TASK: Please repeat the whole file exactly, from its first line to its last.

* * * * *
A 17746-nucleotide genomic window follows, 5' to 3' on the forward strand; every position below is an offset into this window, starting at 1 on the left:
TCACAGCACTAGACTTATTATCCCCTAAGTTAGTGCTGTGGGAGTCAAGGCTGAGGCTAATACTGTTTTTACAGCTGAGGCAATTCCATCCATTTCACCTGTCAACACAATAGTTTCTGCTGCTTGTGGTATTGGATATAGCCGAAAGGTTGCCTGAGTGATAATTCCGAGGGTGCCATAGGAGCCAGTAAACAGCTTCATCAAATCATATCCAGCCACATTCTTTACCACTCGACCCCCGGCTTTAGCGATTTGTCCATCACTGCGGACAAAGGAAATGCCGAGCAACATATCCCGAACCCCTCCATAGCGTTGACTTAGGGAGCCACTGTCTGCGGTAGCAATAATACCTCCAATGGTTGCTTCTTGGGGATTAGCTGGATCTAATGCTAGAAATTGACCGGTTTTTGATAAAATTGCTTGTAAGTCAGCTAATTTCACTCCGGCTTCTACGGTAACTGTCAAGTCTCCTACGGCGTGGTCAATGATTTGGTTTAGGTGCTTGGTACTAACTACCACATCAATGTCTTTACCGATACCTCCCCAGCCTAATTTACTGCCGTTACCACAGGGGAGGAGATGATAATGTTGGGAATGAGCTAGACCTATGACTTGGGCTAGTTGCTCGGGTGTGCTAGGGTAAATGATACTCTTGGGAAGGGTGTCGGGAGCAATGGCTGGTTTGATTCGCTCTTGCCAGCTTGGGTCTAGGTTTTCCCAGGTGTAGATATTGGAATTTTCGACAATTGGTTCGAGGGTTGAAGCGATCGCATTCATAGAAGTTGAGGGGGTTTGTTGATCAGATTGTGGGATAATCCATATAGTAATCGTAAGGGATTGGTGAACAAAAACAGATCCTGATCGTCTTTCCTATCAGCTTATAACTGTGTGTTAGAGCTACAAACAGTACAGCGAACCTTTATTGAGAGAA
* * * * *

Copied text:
A 17746-nucleotide genomic window follows, 5' to 3' on the forward strand; every position below is an offset into this window, starting at 1 on the left:
TCACAGCACTAGACTTATTATCCCCTAAGTTAGTGCTGTGGGAGTCAAGGCTGAGGCTAATACTGTTTTTACAGCTGAGGCAATTCCATCCATTTCACCTGTCAACACAATAGTTTCTGCTGCTTGTGGTATTGGATATAGCCGAAAGGTTGCCTGAGTGATAATTCCGAGGGTGCCATAGGAGCCAGTAAACAGCTTCATCAAATCATATCCAGCCACATTCTTTACCACTCGACCCCCGGCTTTAGCGATTTGTCCATCACTGCGGACAAAGGAAATGCCGAGCAACATATCCCGAACCCCTCCATAGCGTTGACTTAGGGAGCCACTGTCTGCGGTAGCAATAATACCTCCAATGGTTGCTTCTTGGGGATTAGCTGGATCTAATGCTAGAAATTGACCGGTTTTTGATAAAATTGCTTGTAAGTCAGCTAATTTCACTCCGGCTTCTACGGTAACTGTCAAGTCTCCTACGGCGTGGTCAATGATTTGGTTTAGGTGCTTGGTACTAACTACCACATCAATGTCTTTACCGATACCTCCCCAGCCTAATTTACTGCCGTTACCACAGGGGAGGAGATGATAATGTTGGGAATGAGCTAGACCTATGACTTGGGCTAGTTGCTCGGGTGTGCTAGGGTAAATGATACTCTTGGGAAGGGTGTCGGGAGCAATGGCTGGTTTGATTCGCTCTTGCCAGCTTGGGTCTAGGTTTTCCCAGGTGTAGATATTGGAATTTTCGACAATTGGTTCGAGGGTTGAAGCGATCGCATTCATAGAAGTTGAGGGGGTTTGTTGATCAGATTGTGGGATAATCCATATAGTAATCGTAAGGGATTGGTGAACAAAAACAGATCCTGATCGTCTTTCCTATCAGCTTATAACTGTGTGTTAGAGCTACAAACAGTACAGCGAACCTTTATTGAGAGAA